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Communication dans un congrès

2D and 3D rockfall simulations of a real-size experiment on weathered volcanic hillslopes in Tahiti, French Polynesia

Abstract : The Land Planning Authority of French Polynesia contracted BRGM to run a real-size rockfall experiment, called OFAI, in September 2009. The purposes of the experiments are two fold : first observe real-size rock trajectories in a context of variably weathered volcanic rock slopes; and second, use observed rockfall trajectories to calibrate block propagation models. 90 basalt blocks were dropped down a 150-m-long slope made of hard basalt veins, lenses of colluvium and erosion channels covered in blocks of various sizes. Parameters of the experiment concerned the shape (from nearly perfect sphere to elongated cubes) and mass of the blocks (from 300 kg to >5000 kg), and the launching point, in order to bounce the blocks both off stiff basalt veins and colluvium lenses. The data obtained from this real-size experiment were analyzed using two rockfall simulation models: a 2D model developed by the University of British Columbia, the Geological Survey of Canada and BRGM, and a 3D model which was developed from the 2D model, with the purpose of integrating the lateral dispersion of rockfalls. Both models are characterized by a “hybrid approach” with a lumped mass assumption, taking indirectly the shape and rotational momentum of the block into account. Bouncing is simulated using soil restitution coefficients and plastic impact model (Falcetta, 1985). The input data are defined by probability density functions, thus allowing for both deterministic and probabilistic analysis. Usually calibrated with rare and punctual rockfall events, this recent experiment gave us a complete inventory of real 3D trajectories, associated with precise descriptions of the blocks (mass, shape) and accurate geomorphological characteristics of the impact points, so as to assess the performance of both models. The aims of the simulations were (i) comparing real trajectories to the simulated ones and evaluating their reliabilities (ii) calibrating material parameters for weathered volcanic tropical soils (iii) measuring the benefit from the 3D approach compared to 2D analysis. Limits and further improvements on the models are discussed; especially, the major influence of the spatial resolution of the Digital terrain model (DTM) was clearly highlighted.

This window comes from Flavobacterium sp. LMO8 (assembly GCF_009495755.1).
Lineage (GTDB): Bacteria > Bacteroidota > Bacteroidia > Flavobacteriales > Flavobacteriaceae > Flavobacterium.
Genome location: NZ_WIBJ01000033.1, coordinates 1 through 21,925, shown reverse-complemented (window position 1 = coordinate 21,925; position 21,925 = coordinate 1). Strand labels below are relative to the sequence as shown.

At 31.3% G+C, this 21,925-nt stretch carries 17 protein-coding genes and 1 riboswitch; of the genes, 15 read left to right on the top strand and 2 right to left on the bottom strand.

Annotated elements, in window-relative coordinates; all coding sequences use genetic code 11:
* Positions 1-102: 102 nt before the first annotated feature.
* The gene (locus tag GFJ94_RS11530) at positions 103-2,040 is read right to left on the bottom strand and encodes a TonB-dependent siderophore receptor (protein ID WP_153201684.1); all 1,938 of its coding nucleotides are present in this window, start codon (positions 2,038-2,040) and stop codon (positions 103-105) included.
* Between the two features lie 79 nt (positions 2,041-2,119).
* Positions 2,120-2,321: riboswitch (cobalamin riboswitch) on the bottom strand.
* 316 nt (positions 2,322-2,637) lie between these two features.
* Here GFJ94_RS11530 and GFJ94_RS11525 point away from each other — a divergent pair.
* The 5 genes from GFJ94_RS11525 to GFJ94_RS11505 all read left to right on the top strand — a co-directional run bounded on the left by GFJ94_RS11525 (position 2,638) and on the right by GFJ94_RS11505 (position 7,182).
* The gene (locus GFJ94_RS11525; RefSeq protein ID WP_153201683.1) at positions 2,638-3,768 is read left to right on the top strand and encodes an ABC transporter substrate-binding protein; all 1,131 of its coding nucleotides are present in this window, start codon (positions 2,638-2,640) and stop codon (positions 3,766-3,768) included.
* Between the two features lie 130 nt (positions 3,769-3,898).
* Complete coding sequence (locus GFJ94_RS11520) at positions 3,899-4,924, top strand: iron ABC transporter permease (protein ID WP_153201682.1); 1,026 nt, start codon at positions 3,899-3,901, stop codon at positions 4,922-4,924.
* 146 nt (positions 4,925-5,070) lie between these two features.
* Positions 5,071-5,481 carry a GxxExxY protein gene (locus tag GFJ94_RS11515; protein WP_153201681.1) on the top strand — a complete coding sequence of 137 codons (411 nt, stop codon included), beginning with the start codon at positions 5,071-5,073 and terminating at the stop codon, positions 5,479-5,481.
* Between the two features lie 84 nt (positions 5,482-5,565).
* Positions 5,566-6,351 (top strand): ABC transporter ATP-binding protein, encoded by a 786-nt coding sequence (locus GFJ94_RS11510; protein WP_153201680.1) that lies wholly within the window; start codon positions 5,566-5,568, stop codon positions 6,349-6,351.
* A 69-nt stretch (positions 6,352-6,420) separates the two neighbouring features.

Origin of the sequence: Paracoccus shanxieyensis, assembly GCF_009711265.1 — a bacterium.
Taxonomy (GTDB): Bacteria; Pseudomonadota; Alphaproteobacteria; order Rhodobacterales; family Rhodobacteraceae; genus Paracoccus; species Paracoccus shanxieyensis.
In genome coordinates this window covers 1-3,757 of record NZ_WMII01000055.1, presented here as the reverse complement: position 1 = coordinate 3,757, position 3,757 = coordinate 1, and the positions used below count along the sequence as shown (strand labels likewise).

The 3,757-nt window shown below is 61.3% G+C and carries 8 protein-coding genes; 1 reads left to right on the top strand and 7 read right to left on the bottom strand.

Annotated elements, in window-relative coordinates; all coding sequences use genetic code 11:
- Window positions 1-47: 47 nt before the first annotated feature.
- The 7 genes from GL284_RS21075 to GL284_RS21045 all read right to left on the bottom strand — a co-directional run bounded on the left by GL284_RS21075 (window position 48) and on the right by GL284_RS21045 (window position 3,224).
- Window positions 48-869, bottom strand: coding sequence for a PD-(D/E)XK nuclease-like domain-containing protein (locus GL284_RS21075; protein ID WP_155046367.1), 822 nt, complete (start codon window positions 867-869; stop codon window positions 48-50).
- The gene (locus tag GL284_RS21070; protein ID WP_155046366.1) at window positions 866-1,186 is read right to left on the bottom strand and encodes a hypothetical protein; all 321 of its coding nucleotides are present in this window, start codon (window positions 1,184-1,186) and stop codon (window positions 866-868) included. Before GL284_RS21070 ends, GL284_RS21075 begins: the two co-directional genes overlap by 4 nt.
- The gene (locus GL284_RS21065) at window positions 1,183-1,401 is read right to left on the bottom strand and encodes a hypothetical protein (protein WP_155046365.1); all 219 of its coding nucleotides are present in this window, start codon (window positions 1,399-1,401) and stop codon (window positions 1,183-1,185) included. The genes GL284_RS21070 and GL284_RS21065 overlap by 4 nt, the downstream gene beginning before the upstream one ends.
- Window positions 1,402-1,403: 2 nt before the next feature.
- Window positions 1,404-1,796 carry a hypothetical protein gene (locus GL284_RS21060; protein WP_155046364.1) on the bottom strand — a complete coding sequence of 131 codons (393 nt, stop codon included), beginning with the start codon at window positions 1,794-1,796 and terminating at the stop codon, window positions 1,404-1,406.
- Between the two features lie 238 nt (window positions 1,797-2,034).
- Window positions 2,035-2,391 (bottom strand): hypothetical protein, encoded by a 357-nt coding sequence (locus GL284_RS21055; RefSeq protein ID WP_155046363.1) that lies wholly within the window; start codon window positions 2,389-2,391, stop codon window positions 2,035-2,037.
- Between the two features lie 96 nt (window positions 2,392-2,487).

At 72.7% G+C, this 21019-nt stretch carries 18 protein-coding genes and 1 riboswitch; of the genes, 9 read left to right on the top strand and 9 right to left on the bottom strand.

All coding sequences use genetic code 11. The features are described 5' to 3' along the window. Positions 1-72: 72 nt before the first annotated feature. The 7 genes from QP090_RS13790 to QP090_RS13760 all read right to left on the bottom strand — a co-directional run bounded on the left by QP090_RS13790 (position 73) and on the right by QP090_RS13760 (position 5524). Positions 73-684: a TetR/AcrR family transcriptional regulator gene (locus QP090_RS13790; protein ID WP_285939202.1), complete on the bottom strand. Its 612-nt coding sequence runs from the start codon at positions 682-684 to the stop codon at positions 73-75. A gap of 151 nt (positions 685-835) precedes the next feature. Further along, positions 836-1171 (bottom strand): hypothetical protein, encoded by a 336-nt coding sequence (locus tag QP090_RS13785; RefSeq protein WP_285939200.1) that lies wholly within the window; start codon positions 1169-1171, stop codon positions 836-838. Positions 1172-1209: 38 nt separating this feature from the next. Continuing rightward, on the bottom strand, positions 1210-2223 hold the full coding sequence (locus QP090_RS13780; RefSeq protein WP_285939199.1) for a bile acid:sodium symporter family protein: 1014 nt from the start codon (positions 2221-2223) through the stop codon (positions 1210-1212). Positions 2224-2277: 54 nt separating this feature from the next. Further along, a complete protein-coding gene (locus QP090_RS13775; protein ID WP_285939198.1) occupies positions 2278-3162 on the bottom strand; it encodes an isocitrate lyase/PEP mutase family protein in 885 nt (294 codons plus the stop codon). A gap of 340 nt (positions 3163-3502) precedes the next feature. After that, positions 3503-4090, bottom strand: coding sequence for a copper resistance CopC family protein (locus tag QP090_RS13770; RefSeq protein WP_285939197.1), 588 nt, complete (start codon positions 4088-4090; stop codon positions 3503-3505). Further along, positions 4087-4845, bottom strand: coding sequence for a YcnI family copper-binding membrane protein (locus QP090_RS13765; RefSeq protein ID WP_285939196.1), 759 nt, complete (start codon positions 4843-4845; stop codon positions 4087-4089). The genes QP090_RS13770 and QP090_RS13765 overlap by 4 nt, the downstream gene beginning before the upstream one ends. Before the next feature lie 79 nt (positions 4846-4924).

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Communication dans un congrès
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Contributeur : Marielle Arregros Connectez-vous pour contacter le contributeur
Soumis le : lundi 8 novembre 2010 - 14:56:41
Dernière modification le : mardi 2 août 2022 - 16:15:02
Archivage à long terme le : : vendredi 26 octobre 2012 - 15:16:26


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  • HAL Id : hal-00533905, version 1



Christian Mathon, Hiromi Kobayashi, Olivier Sedan, Aude Nachbaur, Thomas Dewez, et al.. 2D and 3D rockfall simulations of a real-size experiment on weathered volcanic hillslopes in Tahiti, French Polynesia. EGU General Assembly 2010, May 2010, Vienne, Austria. pp.4121. ⟨hal-00533905⟩



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